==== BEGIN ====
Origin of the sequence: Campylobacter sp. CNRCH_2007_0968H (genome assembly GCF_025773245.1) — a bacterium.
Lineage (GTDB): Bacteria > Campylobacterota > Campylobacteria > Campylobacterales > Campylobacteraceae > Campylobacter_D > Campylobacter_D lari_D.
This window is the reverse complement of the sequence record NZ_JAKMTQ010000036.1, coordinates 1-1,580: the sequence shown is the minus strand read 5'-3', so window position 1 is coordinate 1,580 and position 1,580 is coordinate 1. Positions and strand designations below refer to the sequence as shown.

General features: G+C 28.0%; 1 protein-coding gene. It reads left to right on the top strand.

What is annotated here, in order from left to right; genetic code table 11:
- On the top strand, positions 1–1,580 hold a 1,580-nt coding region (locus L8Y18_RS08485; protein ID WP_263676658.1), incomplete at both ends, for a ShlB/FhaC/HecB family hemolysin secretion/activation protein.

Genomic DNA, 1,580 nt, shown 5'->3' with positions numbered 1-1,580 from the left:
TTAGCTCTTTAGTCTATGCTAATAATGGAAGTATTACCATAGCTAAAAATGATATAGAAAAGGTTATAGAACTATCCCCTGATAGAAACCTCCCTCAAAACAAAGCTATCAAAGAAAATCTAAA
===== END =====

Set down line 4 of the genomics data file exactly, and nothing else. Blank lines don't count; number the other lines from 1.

General features: G+C 28.0%; 1 protein-coding gene. It reads left to right on the top strand.